Sunday, March 22, 2009
Paul Levy: image by Boston Globe/Pat Greenhouse
UPDATE: I'm pleased that someone sent Paul Levy a link to my homily here and honored by his response (in the combox) and his reference to this page on his own blog, Running a Hospital.
Homily for Fourth Sunday of Lent
2 Chronicles 36:14-16, 19-23
There certainly is some old time religion vocabulary in this gospel:
a serpent, condemnation, light in the darkness, evil and wickedness!
Then again, maybe there’s a need for some old time religion response
to what’s happening all around us.
The story of the economic crisis and the stories of spinning from it,
(tales of greed, schemes, reckless investments, bonuses, lies,
cover-ups and selfishness beyond what anyone might have imagined)
all painting a dark picture of human nature
and how easily success and wealth and desire for them
can become our idols.
Of course, it’s easy to point to names and faces in the news and accuse.
But in many ways, the news makers may be only ourselves - writ large.
What we desire, what we envy, what we hoard,
what we are willing to do to get what we want and where we want
may be determined less by the relative purity of our intentions
and more by the limits on what we have access to.
What would anyone of us have done
if offered one of those million dollar bonuses?
But there’s a brighter side, too.
Consider Paul Levy, the chief executive at Beth Israel Deaconess Medical Center,
who is working to cut the number of potential layoffs there
from more than 600 to about 150
through a combination of wage freezes,
salary cuts in administrative jobs, and benefit reductions.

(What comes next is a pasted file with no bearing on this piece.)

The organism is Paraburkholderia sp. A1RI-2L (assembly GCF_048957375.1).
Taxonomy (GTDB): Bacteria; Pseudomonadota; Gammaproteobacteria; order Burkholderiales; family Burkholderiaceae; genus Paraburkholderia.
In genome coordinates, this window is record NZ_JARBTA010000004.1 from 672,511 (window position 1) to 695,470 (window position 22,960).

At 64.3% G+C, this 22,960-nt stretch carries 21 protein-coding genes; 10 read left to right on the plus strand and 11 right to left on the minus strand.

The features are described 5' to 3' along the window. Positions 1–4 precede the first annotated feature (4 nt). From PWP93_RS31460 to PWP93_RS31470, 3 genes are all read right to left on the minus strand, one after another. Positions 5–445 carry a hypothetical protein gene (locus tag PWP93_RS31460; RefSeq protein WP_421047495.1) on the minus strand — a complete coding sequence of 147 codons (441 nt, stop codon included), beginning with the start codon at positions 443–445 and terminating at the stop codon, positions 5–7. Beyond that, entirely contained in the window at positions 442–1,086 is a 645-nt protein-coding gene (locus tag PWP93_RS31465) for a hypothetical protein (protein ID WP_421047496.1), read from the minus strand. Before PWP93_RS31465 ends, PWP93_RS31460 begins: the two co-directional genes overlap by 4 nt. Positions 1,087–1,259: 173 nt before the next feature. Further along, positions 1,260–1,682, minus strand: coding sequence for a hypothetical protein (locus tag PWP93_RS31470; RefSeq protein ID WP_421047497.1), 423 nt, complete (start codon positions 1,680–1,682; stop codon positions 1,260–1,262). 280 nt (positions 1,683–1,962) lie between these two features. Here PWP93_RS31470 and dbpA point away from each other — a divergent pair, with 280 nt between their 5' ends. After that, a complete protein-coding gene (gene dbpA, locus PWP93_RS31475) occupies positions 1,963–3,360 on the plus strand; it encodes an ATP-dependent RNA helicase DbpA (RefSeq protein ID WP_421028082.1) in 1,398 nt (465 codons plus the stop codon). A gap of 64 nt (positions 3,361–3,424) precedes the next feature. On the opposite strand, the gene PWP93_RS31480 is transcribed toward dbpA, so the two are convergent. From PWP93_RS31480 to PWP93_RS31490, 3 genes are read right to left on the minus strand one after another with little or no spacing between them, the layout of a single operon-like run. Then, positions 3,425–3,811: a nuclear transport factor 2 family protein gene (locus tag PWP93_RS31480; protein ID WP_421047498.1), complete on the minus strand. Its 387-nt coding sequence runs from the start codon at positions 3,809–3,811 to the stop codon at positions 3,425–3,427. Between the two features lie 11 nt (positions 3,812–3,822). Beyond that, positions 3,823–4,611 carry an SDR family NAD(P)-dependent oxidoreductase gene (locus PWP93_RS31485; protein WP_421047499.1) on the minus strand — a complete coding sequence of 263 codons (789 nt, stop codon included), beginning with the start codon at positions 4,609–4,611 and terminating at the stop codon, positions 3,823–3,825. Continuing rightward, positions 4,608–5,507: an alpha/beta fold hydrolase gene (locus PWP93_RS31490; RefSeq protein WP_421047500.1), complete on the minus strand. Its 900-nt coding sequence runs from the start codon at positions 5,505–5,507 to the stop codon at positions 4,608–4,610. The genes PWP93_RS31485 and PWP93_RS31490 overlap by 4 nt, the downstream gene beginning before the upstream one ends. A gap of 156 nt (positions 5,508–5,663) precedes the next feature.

The steps he’s proposing, which would save $16 million, include:
suspending the employer match for retirement plans;
withholding some raises and rolling back executive increases;
and eliminating cash payments for surplus earned time.
You might have seen an article in the paper recently
reporting on a meeting Levy held with employees
at which he asked if workers in higher level positions
would be willing to forego some benefits due them
in order to keep those in lower level jobs employed.
His question was answered by
“heartfelt, thunderous, sustained applause.”
That’s the brighter side of the dark picture I painted a moment ago.
- There are those who will take anything and everything they can get,
regardless of the impact on others.
- There are those who are willing to forego what is justly due them,
in order that others might not go without.
- And there are those who don’t really want to trample on others
but who are reticent, slow, not inclined, fearful of letting go
what’s rightfully theirs - for the sake of others.
If we weren’t followers of Jesus, then it would be easy to be generous:
some canned goods for the food pantry, a tag from the Giving Tree,
some coins in the Lenten Offering Box - that would suffice.
But we follow Jesus, who gave us the measure
by which we are to measure our giving –
and that measure is the Cross.
The employees at Beth Israel Hospital, may or may not be Christians,
but they certainly give us Christians a sign of the kind of giving
our faith requires of us.
It’s always easy to give from our surplus,
from what we don’t really need.
But the love of Jesus asks us to give from our want:
to give even when we don’t have enough to give
or when it seems we have nothing left to give.
Indeed, in today’s gospel we were reminded:
“God so loved the world, loved us,
that he gave his only Son…”
When you begin to think, even to pray in these terms,
then words like
eternal life, perish, born again, and truth -
these words take on meaning as never before.
The more this economy pinches and squeezes and drains us,
the more real will become the options faith sets before us.
What Jesus asked Nicodemus 2,000 years ago, he asks us:
- will you choose to perish or to live?
- will you prefer darkness or light?
- will you choose the wicked or the good? the lie or the truth?
We gather every Sunday at this table
where we are fed with the life of Jesus in the Eucharist,
fed with the life which is ours
because he gave of his life - until there was nothing left to give -
so that we might have life to the full.
May the sacrament we share here nourish in us
the love that gives freely of itself for the sake of others.
Posted by Austin Fleming at 4:04 PM